The next stage was adding all of this data to a spreadsheet, separating it out into:
- Agency Name
- Date Submitted
- Response Date
And if I got a request for a full book or, an R&R – revise and resubmit – I added a further section:
- Full Manuscript
- Response #2
I began submitting My Mr Keats to agents on the 10th April 2016. A bit of a mistake as this was smack-bang during London Book Fair! But you live and learn.
The Query Results: My Mr Keats
I submitted the manuscript to:
- 25 agencies
- 2 publishers
- 10 rejections – 1 of which was personalised with full details and feedbacks
- 13 no-replies
- 3 requests for the full manuscript
Out of the three agents that read my full manuscript, one of them was actually my boss at the time – as I was interning at a literary agency – who I’m pretty sure read it out of politeness, but that was really lovely of her.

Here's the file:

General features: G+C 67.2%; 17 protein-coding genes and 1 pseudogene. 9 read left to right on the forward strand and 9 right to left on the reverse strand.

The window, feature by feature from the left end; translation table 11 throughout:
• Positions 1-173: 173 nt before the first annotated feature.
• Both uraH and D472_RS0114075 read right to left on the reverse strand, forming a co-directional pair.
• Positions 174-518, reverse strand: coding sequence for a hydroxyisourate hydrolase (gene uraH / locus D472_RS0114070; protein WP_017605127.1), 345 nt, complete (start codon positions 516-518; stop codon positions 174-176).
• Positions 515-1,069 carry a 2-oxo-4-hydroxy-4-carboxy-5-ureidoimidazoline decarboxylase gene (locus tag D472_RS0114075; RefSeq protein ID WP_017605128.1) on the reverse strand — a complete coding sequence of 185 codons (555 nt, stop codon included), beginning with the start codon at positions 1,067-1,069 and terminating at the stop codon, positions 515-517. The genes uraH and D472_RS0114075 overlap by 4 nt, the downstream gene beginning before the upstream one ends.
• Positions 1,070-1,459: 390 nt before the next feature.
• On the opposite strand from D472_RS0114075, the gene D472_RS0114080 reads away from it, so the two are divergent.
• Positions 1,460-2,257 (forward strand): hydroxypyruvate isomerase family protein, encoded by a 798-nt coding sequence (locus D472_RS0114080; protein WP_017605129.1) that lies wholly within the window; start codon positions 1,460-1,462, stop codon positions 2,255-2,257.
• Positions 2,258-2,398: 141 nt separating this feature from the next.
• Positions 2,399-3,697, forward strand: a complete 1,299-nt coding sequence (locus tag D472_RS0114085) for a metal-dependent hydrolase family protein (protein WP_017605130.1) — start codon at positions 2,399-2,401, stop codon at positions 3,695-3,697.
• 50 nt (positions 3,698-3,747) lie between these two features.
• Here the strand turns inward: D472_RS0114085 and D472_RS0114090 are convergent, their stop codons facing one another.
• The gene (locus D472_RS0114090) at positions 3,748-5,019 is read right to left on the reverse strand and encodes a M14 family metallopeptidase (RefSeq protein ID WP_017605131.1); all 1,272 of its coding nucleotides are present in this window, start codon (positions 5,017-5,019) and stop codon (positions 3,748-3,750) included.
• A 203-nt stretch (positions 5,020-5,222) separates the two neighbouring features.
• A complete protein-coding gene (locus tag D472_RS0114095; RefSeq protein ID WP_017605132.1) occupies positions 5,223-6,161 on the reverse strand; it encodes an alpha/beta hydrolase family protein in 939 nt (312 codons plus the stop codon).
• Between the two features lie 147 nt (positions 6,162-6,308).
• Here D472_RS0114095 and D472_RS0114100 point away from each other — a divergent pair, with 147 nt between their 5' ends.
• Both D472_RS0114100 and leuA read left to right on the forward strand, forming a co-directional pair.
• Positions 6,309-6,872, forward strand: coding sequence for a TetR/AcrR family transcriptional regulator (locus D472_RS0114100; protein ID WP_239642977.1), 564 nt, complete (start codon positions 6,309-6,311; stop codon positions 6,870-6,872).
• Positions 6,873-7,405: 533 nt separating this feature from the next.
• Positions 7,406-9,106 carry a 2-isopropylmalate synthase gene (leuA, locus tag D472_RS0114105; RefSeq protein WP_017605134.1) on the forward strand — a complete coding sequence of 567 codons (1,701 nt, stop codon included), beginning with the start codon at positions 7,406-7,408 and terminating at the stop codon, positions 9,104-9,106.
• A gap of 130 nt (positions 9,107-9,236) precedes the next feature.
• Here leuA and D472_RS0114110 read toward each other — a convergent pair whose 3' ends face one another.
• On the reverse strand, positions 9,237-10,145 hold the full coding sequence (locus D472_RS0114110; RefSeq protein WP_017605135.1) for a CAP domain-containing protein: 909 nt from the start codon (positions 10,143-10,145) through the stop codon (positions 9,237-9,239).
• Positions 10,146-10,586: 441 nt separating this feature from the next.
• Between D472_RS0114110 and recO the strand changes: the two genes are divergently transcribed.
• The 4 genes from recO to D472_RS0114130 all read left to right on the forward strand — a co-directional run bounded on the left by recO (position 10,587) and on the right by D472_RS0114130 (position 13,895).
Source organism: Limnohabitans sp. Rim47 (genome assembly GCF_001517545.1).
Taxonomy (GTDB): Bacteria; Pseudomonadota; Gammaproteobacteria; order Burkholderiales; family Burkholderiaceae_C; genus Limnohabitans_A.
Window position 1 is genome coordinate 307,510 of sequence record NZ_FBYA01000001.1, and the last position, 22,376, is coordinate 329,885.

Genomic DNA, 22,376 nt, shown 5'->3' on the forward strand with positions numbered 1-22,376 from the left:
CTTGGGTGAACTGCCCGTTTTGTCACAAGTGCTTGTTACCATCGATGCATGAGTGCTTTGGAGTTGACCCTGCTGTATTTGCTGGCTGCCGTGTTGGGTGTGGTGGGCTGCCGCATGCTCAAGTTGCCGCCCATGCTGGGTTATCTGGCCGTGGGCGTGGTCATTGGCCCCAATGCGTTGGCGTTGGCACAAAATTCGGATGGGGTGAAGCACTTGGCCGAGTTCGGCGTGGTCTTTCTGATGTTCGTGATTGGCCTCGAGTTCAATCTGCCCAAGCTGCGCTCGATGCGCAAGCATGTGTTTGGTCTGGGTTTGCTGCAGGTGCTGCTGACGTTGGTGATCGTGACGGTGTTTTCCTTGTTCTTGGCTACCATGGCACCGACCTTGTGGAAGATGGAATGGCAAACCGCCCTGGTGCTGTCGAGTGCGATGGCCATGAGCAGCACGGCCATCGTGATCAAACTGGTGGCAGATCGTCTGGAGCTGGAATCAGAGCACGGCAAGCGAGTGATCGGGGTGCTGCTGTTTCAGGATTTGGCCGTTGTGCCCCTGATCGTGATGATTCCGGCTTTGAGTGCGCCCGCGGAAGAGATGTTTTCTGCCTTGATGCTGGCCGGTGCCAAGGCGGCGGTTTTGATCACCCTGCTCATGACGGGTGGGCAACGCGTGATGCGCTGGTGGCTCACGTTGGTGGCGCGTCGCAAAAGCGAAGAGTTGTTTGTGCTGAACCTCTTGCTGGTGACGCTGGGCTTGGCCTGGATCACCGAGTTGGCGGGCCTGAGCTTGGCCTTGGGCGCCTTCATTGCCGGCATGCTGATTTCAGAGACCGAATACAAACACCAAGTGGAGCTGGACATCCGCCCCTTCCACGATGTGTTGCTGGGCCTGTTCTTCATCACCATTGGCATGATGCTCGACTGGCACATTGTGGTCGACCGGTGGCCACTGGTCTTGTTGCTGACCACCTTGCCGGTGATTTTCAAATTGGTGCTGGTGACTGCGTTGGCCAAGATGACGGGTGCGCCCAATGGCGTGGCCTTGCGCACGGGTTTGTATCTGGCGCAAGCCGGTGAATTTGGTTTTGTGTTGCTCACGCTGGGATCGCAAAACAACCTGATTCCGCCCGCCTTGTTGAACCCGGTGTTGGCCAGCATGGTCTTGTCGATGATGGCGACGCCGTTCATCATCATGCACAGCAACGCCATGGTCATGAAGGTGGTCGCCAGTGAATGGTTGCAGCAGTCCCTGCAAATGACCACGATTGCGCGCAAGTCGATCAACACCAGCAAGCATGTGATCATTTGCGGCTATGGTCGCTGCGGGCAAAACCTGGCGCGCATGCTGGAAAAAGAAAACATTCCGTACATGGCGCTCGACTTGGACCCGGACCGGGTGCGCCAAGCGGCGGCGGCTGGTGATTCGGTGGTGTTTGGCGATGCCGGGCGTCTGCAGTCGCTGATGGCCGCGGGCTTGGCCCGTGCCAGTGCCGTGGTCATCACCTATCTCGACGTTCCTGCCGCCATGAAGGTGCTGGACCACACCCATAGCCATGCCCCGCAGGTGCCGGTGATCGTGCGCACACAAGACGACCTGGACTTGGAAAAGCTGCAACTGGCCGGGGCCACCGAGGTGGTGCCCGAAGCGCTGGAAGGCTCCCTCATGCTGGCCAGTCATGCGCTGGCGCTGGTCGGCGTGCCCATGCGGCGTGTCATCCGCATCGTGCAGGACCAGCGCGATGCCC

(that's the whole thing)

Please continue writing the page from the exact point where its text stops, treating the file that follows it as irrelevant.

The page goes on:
The responses from the other two agents went as such:
So sorry to take so long to get back to you!
I actually shared your manuscript with another agent here
as I thought it might be a good fit for her. She got back to
me today to say she enjoyed it, but just didn’t love it the way
she needed to be a good agent to you, and I’m afraid I feel similarly.
Thanks so much for thinking of us, and best of luck with your submission.
I’m afraid the news from XXX isn’t as good as it could be, and MY MR KEATS isn’t something for us. Please do see this as a sign of how few new clients we take on rather than a reflection on your writing. I hope another of the agents currently reading your manuscript will fall in love with it and snap you up, but if not we would be very happy to read whatever you write next. Sorry not to be writing a more cheery email, And all my good wishes,